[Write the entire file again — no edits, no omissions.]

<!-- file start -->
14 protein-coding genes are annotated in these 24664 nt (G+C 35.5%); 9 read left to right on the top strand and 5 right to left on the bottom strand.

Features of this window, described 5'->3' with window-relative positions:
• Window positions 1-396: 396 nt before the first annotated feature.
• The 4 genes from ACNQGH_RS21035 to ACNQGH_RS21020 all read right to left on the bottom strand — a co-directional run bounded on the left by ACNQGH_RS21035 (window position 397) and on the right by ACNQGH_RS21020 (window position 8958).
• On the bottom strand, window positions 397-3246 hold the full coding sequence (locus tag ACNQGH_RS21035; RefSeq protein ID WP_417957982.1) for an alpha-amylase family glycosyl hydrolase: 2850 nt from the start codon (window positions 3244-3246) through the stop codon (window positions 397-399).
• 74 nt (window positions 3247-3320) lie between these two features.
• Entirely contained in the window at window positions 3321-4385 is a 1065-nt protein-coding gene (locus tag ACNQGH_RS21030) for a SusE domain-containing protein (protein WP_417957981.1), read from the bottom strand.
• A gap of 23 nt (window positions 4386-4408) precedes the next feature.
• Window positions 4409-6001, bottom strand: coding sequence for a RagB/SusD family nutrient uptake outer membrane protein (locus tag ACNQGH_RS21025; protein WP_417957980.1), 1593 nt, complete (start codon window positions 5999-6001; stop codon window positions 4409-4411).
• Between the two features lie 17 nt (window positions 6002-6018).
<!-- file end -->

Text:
14 protein-coding genes are annotated in these 24664 nt (G+C 35.5%); 9 read left to right on the top strand and 5 right to left on the bottom strand.

Features of this window, described 5'->3' with window-relative positions:
• Window positions 1-396: 396 nt before the first annotated feature.
• The 4 genes from ACNQGH_RS21035 to ACNQGH_RS21020 all read right to left on the bottom strand — a co-directional run bounded on the left by ACNQGH_RS21035 (window position 397) and on the right by ACNQGH_RS21020 (window position 8958).
• On the bottom strand, window positions 397-3246 hold the full coding sequence (locus tag ACNQGH_RS21035; RefSeq protein ID WP_417957982.1) for an alpha-amylase family glycosyl hydrolase: 2850 nt from the start codon (window positions 3244-3246) through the stop codon (window positions 397-399).
• 74 nt (window positions 3247-3320) lie between these two features.
• Entirely contained in the window at window positions 3321-4385 is a 1065-nt protein-coding gene (locus tag ACNQGH_RS21030) for a SusE domain-containing protein (protein WP_417957981.1), read from the bottom strand.
• A gap of 23 nt (window positions 4386-4408) precedes the next feature.
• Window positions 4409-6001, bottom strand: coding sequence for a RagB/SusD family nutrient uptake outer membrane protein (locus tag ACNQGH_RS21025; protein WP_417957980.1), 1593 nt, complete (start codon window positions 5999-6001; stop codon window positions 4409-4411).
• Between the two features lie 17 nt (window positions 6002-6018).